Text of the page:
In die casting the most common defects are misruns and cold shuts. These defects can be caused by cold dies, low metal temperature, dirty metal, lack of venting, or excessive lubricant. Other possible defects are gas porosity, shrinkage porosity, hot tears, and flow marks. Flow marks are marks left on the surface of the casting due to poor gating, sharp corners or excessive lubricant.[23]

Continuous casting

A longitudinal facial crack is a specialized type of defect that only occurs in continuous casting processes. This defect is caused by uneven cooling, both primary cooling and secondary cooling, and includes molten steel qualities, such as the chemical composition being out of specification, cleanliness of the material, and homogeneity.

Sand casting

"Scabbing" redirects here. For the act of working despite an ongoing strike action, see Strikebreaker.

Sand casting has many defects that can occur due to the mould failing. The mould usually fails because of one of two reasons: the wrong material is used or it is improperly rammed.[24]

The first type is mould erosion, which is the wearing away of the mould as the liquid metal fills the mould. This type of defect usually only occurs in sand castings because most other casting processes have more robust moulds. The castings produced have rough spots and excess material. The moulding sand becomes incorporated into the casting metal and decreases the ductility, fatigue strength, and fracture toughness of the casting. This can be caused by a sand with too little strength or a pouring velocity that is too fast. The pouring velocity can be reduced by redesigning the gating system to use larger runners or multiple gates.[24][25] A related source of defects are drops, in which part of the moulding sand from the cope drops into the casting while it is still a liquid. This also occurs when the mould is not properly rammed.[26]

The second type of defect is metal penetration, which occurs when the liquid metal penetrates into the moulding sand. This causes a rough surface finish. This is caused by sand particles which are too coarse, lack of mould wash, or pouring temperatures that are too high.[26] An alternative form of metal penetration into the mould known as veining is caused by cracking of the sand.

If the pouring temperature is too high or a sand of low melting point is used then the sand can fuse to the casting. When this happens the surface of the casting produced has a brittle, glassy appearance.[26]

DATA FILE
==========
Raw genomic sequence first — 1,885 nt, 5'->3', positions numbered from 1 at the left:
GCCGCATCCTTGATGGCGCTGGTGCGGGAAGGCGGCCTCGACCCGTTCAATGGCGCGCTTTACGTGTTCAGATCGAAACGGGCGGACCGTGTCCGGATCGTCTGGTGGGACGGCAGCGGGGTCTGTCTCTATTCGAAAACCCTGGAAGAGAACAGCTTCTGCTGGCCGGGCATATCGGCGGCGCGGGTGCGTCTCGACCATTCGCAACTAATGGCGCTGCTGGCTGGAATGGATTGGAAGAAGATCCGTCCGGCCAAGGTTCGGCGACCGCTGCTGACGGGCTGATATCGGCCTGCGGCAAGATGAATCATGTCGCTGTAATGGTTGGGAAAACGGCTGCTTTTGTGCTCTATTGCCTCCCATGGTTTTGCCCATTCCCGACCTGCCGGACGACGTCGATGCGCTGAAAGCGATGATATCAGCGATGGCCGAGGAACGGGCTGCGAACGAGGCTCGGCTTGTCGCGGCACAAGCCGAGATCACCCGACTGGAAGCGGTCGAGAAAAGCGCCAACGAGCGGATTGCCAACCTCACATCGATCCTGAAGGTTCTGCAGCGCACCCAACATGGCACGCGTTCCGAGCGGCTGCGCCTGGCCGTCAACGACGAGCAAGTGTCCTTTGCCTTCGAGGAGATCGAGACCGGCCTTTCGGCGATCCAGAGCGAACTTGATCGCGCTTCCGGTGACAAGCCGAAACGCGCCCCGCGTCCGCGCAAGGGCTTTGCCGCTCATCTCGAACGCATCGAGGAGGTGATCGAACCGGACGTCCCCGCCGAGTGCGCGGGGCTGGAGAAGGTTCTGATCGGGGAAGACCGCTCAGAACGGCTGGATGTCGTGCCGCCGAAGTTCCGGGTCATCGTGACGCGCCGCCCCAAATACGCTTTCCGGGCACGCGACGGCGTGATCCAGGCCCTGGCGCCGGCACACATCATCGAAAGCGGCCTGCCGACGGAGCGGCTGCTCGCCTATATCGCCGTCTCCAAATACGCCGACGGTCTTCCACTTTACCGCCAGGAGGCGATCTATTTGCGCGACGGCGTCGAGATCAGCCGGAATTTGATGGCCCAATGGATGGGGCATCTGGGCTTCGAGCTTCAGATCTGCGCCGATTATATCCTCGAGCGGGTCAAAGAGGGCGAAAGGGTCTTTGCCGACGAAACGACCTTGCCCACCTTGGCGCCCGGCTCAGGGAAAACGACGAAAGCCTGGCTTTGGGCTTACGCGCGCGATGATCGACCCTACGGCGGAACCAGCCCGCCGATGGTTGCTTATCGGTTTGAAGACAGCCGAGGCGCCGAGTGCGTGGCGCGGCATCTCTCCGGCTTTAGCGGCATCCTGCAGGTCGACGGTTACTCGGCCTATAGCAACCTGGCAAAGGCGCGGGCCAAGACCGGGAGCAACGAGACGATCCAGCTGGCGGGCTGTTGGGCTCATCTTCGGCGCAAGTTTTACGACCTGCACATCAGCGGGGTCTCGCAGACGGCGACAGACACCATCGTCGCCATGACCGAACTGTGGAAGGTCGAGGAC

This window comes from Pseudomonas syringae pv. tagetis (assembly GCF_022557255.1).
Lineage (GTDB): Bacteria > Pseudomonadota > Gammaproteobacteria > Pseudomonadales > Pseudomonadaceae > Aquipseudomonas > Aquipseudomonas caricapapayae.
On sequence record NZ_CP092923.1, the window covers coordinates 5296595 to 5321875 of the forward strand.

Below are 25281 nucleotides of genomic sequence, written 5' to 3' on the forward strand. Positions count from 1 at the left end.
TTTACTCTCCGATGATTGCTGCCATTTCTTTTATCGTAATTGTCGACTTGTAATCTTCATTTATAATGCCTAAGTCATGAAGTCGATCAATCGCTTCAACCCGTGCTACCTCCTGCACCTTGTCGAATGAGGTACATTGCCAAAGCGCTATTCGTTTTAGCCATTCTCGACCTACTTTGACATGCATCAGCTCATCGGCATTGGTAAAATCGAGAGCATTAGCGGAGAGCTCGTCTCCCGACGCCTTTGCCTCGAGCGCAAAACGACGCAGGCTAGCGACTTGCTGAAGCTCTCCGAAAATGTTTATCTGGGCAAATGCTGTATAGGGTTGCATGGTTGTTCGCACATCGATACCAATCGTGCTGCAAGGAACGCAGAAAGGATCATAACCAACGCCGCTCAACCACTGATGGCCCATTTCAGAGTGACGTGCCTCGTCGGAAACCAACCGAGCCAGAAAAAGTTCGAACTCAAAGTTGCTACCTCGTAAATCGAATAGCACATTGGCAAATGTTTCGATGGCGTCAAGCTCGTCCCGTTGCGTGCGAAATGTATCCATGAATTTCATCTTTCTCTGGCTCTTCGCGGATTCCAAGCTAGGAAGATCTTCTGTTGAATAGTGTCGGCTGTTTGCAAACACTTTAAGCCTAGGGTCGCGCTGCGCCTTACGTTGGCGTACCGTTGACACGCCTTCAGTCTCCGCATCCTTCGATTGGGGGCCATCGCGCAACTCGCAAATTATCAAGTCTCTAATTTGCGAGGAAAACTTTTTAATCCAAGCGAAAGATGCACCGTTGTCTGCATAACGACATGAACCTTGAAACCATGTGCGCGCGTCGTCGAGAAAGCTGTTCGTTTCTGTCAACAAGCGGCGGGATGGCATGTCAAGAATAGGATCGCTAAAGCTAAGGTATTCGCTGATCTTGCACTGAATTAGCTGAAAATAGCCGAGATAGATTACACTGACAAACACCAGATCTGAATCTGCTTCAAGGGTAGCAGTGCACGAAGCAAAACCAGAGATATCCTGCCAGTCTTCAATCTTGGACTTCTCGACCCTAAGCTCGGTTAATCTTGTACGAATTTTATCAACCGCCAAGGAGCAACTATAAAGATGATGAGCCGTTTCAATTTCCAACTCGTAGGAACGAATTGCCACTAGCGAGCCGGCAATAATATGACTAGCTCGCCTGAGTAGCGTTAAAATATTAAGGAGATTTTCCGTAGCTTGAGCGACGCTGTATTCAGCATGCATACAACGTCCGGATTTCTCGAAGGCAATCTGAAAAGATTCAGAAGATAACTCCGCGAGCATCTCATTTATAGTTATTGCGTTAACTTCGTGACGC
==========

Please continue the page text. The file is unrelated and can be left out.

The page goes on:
A run out occurs when the liquid metal leaks out of the mould because of a faulty mould or flask.[26]

Scabs are a thin layer of metal that sits proud of the casting. They are easy to remove and always reveal a buckle underneath, which is an indentation in the casting surface. Rattails are similar to buckles, except they are thin line indentations and not associated with scabs. Another similar defect is pulldowns, which are buckles that occur in the cope of sand castings. All of these defects are visual in nature and are no reason to scrap the workpiece.[27] These defects are caused by overly high pouring temperatures or deficiencies of carbonaceous material.[26]

A swell occurs when the mould wall gives way across a whole face, and is caused by an improperly rammed mould.[26]

Burn-on occurs when metallic oxides interact with impurities in silica sands. The result is sand particles embedded in the surface of the finished casting. This defect can be avoided by reducing the temperature of the liquid metal, by using a mould wash, and by using various additives in the sand mixture.[28]

See also


  1. ^ Rao 1999, p. 195
  2. ^ ASM International (2008). Casting Design and Performance. ASM International. p. 34. ISBN 978-0-87170-724-6.
  3. ^ a b c Rao 1999, p. 198
  4. ^ "What's the Difference in Gas and Shrinkage Porosity?".
  5. ^ a b Stefanescu 2008, p. 69
  6. ^ a b Yu 2002, p. 305
  7. ^ a b Degarmo, Black & Kohser 2003, pp. 283–284
  8. ^ a b Campbell 2003, p. 277
  9. ^ Gas Porosity in Aluminum Casting, Compiled AFS Literature, March 2002
  10. ^ Campbell 2003, p. 197
  11. ^ Sias, Fred R (2005). Lost-wax Casting: Old, New, and Inexpensive Methods. ISBN 9780967960005.
  12. ^ Brown, John R (1994). Foseco Foundryman's Handbook. ISBN 9780750619394.
  13. ^ Yu 2002, p. 306
  14. ^ Roxburgh, William (1919). General Foundry Practice. Constable & Company. pp. 30–32. ISBN 9781409719717.
  15. ^ Rao 1999, pp. 197–198
  16. ^ Vinarcik, Edward J (2002-10-16). High Integrity Die Casting Processes. ISBN 9780471275466.
  17. ^ Degarmo, Black & Kohser 2003, p. 284
  18. ^ Yu 2002, pp. 306–307
  19. ^ Degarmo, Black & Kohser 2003, p. 283
  20. ^ Yu 2002, pp. 310–311
  21. ^ "Casting Defects: Hot Tearing :: Total Materia Article".
  22. ^ "5 Common Casting Defects and How to Prevent Them". 3 May 2022.
  23. ^ Avedesian, Baker & ASM International 1999, p. 76
  24. ^ a b Rao 1999, p. 196
  25. ^ Yu 2002, p. 310
  26. ^ a b c d e f Rao 1999, p. 197
  27. ^ Davis, Joseph R. (1996). Cast irons (2nd ed.). ASM International. p. 331. ISBN 978-0-87170-564-8.
  28. ^ Author, Author (2005). Casting Technology and Cast Alloys. Prentice-Hall. p. 242. ISBN 978-81-203-2779-5. ((cite book)): |last= has generic name (help)